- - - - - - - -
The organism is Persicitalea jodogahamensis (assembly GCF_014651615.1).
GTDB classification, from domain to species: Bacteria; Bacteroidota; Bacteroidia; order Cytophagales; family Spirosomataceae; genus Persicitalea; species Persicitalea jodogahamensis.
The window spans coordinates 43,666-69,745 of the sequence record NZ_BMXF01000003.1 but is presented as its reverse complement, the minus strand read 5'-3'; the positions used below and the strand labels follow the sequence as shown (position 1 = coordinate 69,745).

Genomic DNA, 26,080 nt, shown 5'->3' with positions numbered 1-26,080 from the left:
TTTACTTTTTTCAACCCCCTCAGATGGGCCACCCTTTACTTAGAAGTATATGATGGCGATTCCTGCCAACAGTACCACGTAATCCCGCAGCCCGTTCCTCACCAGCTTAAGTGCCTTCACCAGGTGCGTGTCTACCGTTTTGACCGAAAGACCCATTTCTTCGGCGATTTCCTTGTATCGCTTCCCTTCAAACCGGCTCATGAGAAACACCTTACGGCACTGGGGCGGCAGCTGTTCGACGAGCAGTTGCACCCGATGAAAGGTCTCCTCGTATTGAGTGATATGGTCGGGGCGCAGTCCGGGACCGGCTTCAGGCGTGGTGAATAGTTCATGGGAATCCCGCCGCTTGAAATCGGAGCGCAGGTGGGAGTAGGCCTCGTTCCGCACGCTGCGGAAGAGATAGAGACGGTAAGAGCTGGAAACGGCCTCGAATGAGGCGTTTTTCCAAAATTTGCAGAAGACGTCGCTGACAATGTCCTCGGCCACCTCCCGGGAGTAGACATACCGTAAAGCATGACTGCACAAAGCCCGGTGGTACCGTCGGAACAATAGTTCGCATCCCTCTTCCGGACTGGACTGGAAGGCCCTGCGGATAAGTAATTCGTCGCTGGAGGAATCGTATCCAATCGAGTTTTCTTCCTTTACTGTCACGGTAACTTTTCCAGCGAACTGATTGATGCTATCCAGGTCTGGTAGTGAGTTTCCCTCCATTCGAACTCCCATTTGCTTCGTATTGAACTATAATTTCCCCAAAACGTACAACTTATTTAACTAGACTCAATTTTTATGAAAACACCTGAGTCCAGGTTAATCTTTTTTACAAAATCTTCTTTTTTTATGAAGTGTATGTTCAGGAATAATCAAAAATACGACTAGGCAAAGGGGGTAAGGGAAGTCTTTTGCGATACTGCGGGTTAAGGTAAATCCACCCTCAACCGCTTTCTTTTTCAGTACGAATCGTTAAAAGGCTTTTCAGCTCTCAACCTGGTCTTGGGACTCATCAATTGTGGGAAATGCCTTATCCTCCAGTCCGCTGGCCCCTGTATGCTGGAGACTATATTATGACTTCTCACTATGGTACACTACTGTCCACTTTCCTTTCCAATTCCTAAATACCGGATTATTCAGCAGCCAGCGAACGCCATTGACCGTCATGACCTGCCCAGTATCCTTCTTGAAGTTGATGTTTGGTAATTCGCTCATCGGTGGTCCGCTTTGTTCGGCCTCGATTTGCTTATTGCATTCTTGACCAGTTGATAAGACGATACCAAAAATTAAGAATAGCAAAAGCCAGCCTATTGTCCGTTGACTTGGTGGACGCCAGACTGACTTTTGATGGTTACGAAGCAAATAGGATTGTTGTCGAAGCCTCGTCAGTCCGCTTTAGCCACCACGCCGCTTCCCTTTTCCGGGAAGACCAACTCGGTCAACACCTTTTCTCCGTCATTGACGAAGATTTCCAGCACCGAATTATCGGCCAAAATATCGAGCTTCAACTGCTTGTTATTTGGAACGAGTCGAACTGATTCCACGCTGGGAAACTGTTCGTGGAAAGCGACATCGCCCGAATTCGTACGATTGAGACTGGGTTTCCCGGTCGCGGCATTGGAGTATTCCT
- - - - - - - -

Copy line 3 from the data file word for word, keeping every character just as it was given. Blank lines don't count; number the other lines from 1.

The window spans coordinates 43,666-69,745 of the sequence record NZ_BMXF01000003.1 but is presented as its reverse complement, the minus strand read 5'-3'; the positions used below and the strand labels follow the sequence as shown (position 1 = coordinate 69,745).